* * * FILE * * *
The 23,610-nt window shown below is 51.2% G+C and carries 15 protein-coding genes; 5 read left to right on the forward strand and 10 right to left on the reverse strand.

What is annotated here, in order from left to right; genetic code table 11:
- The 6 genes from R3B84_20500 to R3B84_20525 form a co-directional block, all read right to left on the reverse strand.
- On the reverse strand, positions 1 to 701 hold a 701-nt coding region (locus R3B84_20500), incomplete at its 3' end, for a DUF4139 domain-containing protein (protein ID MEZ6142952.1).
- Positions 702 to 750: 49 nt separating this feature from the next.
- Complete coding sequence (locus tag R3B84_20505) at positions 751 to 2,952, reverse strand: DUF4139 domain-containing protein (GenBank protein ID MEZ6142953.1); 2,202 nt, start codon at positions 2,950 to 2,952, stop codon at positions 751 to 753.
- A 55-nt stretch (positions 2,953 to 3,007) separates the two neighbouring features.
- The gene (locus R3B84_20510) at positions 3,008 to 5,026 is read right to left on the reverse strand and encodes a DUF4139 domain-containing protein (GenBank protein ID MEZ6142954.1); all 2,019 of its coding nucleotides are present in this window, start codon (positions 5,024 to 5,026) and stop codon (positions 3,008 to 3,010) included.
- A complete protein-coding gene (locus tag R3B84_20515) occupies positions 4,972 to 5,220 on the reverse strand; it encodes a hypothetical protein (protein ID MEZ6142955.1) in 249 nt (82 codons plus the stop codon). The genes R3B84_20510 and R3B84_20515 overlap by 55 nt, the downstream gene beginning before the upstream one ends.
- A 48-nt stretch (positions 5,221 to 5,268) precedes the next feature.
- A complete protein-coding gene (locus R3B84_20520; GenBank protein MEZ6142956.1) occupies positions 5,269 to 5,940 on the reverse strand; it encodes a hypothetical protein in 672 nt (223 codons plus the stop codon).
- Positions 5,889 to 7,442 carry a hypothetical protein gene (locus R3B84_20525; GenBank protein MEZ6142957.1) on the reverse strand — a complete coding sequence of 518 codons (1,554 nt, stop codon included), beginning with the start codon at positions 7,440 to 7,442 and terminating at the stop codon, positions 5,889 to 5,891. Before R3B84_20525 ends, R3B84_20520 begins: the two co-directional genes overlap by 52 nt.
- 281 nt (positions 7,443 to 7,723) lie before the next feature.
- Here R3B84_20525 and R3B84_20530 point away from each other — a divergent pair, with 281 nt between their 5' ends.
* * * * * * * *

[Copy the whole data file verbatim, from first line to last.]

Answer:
The 23,610-nt window shown below is 51.2% G+C and carries 15 protein-coding genes; 5 read left to right on the forward strand and 10 right to left on the reverse strand.

What is annotated here, in order from left to right; genetic code table 11:
- The 6 genes from R3B84_20500 to R3B84_20525 form a co-directional block, all read right to left on the reverse strand.
- On the reverse strand, positions 1 to 701 hold a 701-nt coding region (locus R3B84_20500), incomplete at its 3' end, for a DUF4139 domain-containing protein (protein ID MEZ6142952.1).
- Positions 702 to 750: 49 nt separating this feature from the next.
- Complete coding sequence (locus tag R3B84_20505) at positions 751 to 2,952, reverse strand: DUF4139 domain-containing protein (GenBank protein ID MEZ6142953.1); 2,202 nt, start codon at positions 2,950 to 2,952, stop codon at positions 751 to 753.
- A 55-nt stretch (positions 2,953 to 3,007) separates the two neighbouring features.
- The gene (locus R3B84_20510) at positions 3,008 to 5,026 is read right to left on the reverse strand and encodes a DUF4139 domain-containing protein (GenBank protein ID MEZ6142954.1); all 2,019 of its coding nucleotides are present in this window, start codon (positions 5,024 to 5,026) and stop codon (positions 3,008 to 3,010) included.
- A complete protein-coding gene (locus tag R3B84_20515) occupies positions 4,972 to 5,220 on the reverse strand; it encodes a hypothetical protein (protein ID MEZ6142955.1) in 249 nt (82 codons plus the stop codon). The genes R3B84_20510 and R3B84_20515 overlap by 55 nt, the downstream gene beginning before the upstream one ends.
- A 48-nt stretch (positions 5,221 to 5,268) precedes the next feature.
- A complete protein-coding gene (locus R3B84_20520; GenBank protein MEZ6142956.1) occupies positions 5,269 to 5,940 on the reverse strand; it encodes a hypothetical protein in 672 nt (223 codons plus the stop codon).
- Positions 5,889 to 7,442 carry a hypothetical protein gene (locus R3B84_20525; GenBank protein MEZ6142957.1) on the reverse strand — a complete coding sequence of 518 codons (1,554 nt, stop codon included), beginning with the start codon at positions 7,440 to 7,442 and terminating at the stop codon, positions 5,889 to 5,891. Before R3B84_20525 ends, R3B84_20520 begins: the two co-directional genes overlap by 52 nt.
- 281 nt (positions 7,443 to 7,723) lie before the next feature.
- Here R3B84_20525 and R3B84_20530 point away from each other — a divergent pair, with 281 nt between their 5' ends.